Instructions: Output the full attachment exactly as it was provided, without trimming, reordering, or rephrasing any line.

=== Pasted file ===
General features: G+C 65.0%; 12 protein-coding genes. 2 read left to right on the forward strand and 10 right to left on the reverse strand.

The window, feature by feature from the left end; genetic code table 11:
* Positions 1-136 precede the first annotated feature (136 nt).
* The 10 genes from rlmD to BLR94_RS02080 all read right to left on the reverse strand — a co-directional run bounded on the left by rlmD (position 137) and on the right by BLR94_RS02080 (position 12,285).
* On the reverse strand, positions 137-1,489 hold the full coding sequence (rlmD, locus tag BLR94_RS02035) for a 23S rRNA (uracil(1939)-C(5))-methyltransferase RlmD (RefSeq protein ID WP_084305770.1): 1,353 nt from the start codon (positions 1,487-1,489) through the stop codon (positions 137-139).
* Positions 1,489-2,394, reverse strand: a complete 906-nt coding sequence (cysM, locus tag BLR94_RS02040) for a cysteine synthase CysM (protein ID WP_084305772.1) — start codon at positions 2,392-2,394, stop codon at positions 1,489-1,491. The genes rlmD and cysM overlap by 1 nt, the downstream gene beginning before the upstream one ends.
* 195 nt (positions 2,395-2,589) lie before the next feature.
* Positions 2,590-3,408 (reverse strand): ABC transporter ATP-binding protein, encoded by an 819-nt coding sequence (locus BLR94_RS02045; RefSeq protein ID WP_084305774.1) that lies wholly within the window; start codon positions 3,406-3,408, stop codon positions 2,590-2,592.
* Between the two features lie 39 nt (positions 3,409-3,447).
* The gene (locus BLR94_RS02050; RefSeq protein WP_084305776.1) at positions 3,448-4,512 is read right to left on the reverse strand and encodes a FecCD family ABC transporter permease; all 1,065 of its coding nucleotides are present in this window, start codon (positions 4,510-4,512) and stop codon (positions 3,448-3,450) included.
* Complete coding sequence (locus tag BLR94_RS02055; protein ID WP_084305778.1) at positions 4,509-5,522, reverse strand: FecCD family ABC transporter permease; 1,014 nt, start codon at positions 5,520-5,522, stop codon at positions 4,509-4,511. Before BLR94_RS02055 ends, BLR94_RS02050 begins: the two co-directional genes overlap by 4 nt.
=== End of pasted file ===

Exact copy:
General features: G+C 65.0%; 12 protein-coding genes. 2 read left to right on the forward strand and 10 right to left on the reverse strand.

The window, feature by feature from the left end; genetic code table 11:
* Positions 1-136 precede the first annotated feature (136 nt).
* The 10 genes from rlmD to BLR94_RS02080 all read right to left on the reverse strand — a co-directional run bounded on the left by rlmD (position 137) and on the right by BLR94_RS02080 (position 12,285).
* On the reverse strand, positions 137-1,489 hold the full coding sequence (rlmD, locus tag BLR94_RS02035) for a 23S rRNA (uracil(1939)-C(5))-methyltransferase RlmD (RefSeq protein ID WP_084305770.1): 1,353 nt from the start codon (positions 1,487-1,489) through the stop codon (positions 137-139).
* Positions 1,489-2,394, reverse strand: a complete 906-nt coding sequence (cysM, locus tag BLR94_RS02040) for a cysteine synthase CysM (protein ID WP_084305772.1) — start codon at positions 2,392-2,394, stop codon at positions 1,489-1,491. The genes rlmD and cysM overlap by 1 nt, the downstream gene beginning before the upstream one ends.
* 195 nt (positions 2,395-2,589) lie before the next feature.
* Positions 2,590-3,408 (reverse strand): ABC transporter ATP-binding protein, encoded by an 819-nt coding sequence (locus BLR94_RS02045; RefSeq protein ID WP_084305774.1) that lies wholly within the window; start codon positions 3,406-3,408, stop codon positions 2,590-2,592.
* Between the two features lie 39 nt (positions 3,409-3,447).
* The gene (locus BLR94_RS02050; RefSeq protein WP_084305776.1) at positions 3,448-4,512 is read right to left on the reverse strand and encodes a FecCD family ABC transporter permease; all 1,065 of its coding nucleotides are present in this window, start codon (positions 4,510-4,512) and stop codon (positions 3,448-3,450) included.
* Complete coding sequence (locus tag BLR94_RS02055; protein ID WP_084305778.1) at positions 4,509-5,522, reverse strand: FecCD family ABC transporter permease; 1,014 nt, start codon at positions 5,520-5,522, stop codon at positions 4,509-4,511. Before BLR94_RS02055 ends, BLR94_RS02050 begins: the two co-directional genes overlap by 4 nt.